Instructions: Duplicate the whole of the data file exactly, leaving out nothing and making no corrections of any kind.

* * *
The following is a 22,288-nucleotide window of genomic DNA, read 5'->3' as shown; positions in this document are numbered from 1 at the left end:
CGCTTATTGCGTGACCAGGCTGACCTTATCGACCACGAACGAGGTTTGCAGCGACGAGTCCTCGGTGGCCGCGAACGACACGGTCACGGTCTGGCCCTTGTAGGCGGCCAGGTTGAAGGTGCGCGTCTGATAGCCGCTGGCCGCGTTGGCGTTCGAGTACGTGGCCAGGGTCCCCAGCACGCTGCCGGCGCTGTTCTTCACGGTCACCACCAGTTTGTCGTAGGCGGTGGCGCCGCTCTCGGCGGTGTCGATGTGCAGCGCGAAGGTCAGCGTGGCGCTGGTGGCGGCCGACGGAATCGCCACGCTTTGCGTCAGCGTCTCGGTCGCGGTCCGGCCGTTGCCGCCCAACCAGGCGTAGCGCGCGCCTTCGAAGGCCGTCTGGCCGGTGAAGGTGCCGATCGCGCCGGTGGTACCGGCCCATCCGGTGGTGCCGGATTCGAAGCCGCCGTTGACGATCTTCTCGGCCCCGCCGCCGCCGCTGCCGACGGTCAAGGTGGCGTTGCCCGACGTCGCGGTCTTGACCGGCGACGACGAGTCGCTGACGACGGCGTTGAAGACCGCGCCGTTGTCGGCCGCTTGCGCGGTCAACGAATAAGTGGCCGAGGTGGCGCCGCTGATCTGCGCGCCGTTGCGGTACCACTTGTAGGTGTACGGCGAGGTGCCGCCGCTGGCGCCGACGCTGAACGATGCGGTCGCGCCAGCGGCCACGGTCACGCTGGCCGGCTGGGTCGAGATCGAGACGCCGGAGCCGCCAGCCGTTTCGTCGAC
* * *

The following is a 22,288-nucleotide window of genomic DNA, read 5'->3' as shown; positions in this document are numbered from 1 at the left end:
CGCTTATTGCGTGACCAGGCTGACCTTATCGACCACGAACGAGGTTTGCAGCGACGAGTCCTCGGTGGCCGCGAACGACACGGTCACGGTCTGGCCCTTGTAGGCGGCCAGGTTGAAGGTGCGCGTCTGATAGCCGCTGGCCGCGTTGGCGTTCGAGTACGTGGCCAGGGTCCCCAGCACGCTGCCGGCGCTGTTCTTCACGGTCACCACCAGTTTGTCGTAGGCGGTGGCGCCGCTCTCGGCGGTGTCGATGTGCAGCGCGAAGGTCAGCGTGGCGCTGGTGGCGGCCGACGGAATCGCCACGCTTTGCGTCAGCGTCTCGGTCGCGGTCCGGCCGTTGCCGCCCAACCAGGCGTAGCGCGCGCCTTCGAAGGCCGTCTGGCCGGTGAAGGTGCCGATCGCGCCGGTGGTACCGGCCCATCCGGTGGTGCCGGATTCGAAGCCGCCGTTGACGATCTTCTCGGCCCCGCCGCCGCCGCTGCCGACGGTCAAGGTGGCGTTGCCCGACGTCGCGGTCTTGACCGGCGACGACGAGTCGCTGACGACGGCGTTGAAGACCGCGCCGTTGTCGGCCGCTTGCGCGGTCAACGAATAAGTGGCCGAGGTGGCGCCGCTGATCTGCGCGCCGTTGCGGTACCACTTGTAGGTGTACGGCGAGGTGCCGCCGCTGGCGCCGACGCTGAACGATGCGGTCGCGCCAGCGGCCACGGTCACGCTGGCCGGCTGGGTCGAGATCGAGACGCCGGAGCCGCCAGCCGTTTCGTCGAC